Quirks & Quarks

Iron Man takes his first steps - an exoskeleton that learns to walk

Personalized exoskeletons are helping amputees and the elderly significantly improve their ability to walk
A personalized exoskeleton. (Carnegie Mellon University)

While we might dream of flying super-suits, in the real world, exoskeletons are being designed to enhance mobility in amputees, the elderly and others with mobility issues.  But designers have had limited success until recently.  That's because engineers had difficulty matching the machines help to the idiosyncrasies of individual users bodies and walking gaits.  

That motivated researchers including Dr. Steve Collins, an Associate Professor of Mechanical Engineering at Carnegie Mellon University in Pittsburgh to developed an improved ankle exoskeleton that learned how its user walked, so as to help them do it better.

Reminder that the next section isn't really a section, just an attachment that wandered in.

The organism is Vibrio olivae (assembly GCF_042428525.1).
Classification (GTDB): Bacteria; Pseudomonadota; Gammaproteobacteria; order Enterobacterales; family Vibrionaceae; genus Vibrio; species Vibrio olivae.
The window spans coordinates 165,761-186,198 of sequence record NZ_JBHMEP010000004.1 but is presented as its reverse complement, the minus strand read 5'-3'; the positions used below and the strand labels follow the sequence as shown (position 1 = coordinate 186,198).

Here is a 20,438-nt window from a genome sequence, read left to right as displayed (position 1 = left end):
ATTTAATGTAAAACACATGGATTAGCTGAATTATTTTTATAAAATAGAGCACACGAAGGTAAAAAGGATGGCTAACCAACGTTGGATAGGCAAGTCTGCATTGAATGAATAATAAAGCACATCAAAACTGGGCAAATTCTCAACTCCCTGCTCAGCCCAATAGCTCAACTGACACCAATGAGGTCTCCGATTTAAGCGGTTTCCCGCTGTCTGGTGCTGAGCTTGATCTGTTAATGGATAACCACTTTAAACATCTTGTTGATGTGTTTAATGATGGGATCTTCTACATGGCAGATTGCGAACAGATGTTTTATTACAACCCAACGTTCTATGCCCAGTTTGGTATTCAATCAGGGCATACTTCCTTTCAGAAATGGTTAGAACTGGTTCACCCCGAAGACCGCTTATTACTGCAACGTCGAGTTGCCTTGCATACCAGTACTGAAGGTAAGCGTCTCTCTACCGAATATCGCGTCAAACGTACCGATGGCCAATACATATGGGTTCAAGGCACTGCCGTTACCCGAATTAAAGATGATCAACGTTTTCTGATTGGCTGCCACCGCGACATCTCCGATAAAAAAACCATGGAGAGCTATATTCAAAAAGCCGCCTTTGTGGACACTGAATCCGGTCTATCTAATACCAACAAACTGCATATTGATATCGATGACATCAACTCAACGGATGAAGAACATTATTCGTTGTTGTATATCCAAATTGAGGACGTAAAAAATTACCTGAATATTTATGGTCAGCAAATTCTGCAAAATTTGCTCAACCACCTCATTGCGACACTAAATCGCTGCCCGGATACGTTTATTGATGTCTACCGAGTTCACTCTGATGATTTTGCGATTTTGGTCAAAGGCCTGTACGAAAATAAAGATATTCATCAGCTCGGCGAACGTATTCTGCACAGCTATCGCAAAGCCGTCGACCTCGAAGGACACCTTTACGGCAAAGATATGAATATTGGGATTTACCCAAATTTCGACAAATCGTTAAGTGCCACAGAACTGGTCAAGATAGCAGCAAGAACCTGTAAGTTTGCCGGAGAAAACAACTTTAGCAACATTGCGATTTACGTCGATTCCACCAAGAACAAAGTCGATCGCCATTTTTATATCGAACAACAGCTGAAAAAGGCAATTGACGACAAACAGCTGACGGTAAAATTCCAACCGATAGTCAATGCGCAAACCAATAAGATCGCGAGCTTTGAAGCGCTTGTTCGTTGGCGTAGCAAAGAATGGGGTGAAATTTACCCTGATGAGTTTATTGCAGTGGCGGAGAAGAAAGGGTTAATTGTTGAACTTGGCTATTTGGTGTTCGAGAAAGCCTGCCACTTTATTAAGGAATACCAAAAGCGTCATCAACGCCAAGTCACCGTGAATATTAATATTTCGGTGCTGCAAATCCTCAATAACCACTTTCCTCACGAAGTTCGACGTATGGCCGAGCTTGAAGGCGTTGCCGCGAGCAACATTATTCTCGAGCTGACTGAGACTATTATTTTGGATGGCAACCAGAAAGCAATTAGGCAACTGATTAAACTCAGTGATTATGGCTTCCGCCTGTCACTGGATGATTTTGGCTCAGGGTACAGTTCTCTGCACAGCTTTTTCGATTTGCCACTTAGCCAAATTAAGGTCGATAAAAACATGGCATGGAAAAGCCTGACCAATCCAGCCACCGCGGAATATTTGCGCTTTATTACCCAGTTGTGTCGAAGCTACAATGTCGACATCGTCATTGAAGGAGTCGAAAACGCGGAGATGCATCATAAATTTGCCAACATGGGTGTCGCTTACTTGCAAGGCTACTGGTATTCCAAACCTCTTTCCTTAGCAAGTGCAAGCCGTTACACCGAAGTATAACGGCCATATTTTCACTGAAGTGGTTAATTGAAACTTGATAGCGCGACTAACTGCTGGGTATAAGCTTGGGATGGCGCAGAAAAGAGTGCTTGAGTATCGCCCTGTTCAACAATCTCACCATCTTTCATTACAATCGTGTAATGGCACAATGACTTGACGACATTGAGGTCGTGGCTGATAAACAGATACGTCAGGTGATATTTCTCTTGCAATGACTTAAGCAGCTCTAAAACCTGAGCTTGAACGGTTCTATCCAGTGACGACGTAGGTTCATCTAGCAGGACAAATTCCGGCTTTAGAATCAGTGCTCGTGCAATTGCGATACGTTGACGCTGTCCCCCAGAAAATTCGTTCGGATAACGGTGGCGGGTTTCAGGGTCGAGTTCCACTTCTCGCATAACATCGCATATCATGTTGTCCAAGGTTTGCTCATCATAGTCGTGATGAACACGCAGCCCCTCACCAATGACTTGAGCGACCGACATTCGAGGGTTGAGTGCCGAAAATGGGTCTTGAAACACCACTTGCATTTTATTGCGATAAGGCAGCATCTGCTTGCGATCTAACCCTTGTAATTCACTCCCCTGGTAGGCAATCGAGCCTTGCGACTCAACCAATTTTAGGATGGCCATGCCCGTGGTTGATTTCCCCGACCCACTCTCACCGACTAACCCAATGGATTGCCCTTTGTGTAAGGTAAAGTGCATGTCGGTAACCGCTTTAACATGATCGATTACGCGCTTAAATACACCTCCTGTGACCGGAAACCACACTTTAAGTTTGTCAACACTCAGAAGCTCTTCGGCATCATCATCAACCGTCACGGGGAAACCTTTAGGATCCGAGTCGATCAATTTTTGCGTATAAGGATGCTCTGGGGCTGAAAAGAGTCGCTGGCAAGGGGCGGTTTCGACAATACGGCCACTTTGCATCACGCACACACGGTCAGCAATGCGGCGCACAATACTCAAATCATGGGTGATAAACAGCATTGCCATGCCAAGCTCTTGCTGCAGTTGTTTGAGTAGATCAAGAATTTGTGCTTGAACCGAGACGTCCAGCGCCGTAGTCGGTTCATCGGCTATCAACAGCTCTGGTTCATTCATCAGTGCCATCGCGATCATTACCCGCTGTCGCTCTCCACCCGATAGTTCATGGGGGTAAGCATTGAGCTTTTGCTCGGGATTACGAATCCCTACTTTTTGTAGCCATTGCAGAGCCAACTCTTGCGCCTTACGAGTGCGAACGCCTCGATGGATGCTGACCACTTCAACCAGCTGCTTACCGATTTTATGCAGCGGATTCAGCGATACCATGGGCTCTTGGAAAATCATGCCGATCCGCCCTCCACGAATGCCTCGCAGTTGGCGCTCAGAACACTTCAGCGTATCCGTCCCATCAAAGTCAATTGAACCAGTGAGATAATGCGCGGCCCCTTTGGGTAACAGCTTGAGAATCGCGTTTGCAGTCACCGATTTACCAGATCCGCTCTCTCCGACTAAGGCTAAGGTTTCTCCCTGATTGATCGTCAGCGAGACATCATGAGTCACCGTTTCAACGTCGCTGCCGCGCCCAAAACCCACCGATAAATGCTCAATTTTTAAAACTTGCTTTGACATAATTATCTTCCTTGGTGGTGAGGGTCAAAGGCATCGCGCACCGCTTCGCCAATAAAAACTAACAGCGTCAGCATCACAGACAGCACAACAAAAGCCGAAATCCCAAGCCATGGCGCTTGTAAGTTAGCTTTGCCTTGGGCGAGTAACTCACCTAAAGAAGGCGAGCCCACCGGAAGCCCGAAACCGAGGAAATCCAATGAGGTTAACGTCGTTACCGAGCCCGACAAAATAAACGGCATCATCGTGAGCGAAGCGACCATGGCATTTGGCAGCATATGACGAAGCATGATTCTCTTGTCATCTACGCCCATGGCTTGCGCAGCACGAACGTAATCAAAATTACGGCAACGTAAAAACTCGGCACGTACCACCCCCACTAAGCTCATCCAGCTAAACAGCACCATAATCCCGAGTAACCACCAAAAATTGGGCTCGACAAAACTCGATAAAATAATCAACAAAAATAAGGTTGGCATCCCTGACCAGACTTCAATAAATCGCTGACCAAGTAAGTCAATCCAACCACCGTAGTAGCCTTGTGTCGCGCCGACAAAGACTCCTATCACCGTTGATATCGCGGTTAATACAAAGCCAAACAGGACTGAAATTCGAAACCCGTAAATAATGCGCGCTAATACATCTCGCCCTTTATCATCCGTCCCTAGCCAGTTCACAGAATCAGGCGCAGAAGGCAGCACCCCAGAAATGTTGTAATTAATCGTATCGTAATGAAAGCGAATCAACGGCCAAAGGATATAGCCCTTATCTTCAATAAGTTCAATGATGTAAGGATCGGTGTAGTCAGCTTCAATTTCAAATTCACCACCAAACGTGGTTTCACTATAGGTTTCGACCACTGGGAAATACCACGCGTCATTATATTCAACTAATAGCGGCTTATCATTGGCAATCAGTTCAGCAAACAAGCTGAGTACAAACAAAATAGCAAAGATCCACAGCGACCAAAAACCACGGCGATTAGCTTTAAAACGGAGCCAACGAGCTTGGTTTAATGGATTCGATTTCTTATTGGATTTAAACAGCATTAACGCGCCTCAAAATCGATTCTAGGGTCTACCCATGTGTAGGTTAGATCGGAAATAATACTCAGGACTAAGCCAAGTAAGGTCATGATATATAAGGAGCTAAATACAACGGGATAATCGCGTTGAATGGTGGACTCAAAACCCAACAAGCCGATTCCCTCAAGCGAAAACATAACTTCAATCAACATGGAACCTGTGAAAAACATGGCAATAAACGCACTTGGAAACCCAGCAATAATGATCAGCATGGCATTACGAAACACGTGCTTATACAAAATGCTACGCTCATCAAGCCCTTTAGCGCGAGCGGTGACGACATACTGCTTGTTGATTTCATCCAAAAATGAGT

The team developed an algorithm for their exoskeleton, that tried different patterns of assisted movement for each user, until it found exactly the adjustment the individual needed in order to help them walk.  

In what the scientists refer to as 'human-in-the-loop optimization, the exoskeleton was able to provide a reduced energy expenditure by an average of 24 per cent for the 11 volunteers in the experiment.  

Dr. Collins expects that similar exoskeleton devices will one day be available to enhance mobility for other areas of the body, or to provide additional support for long distance runners and hikers.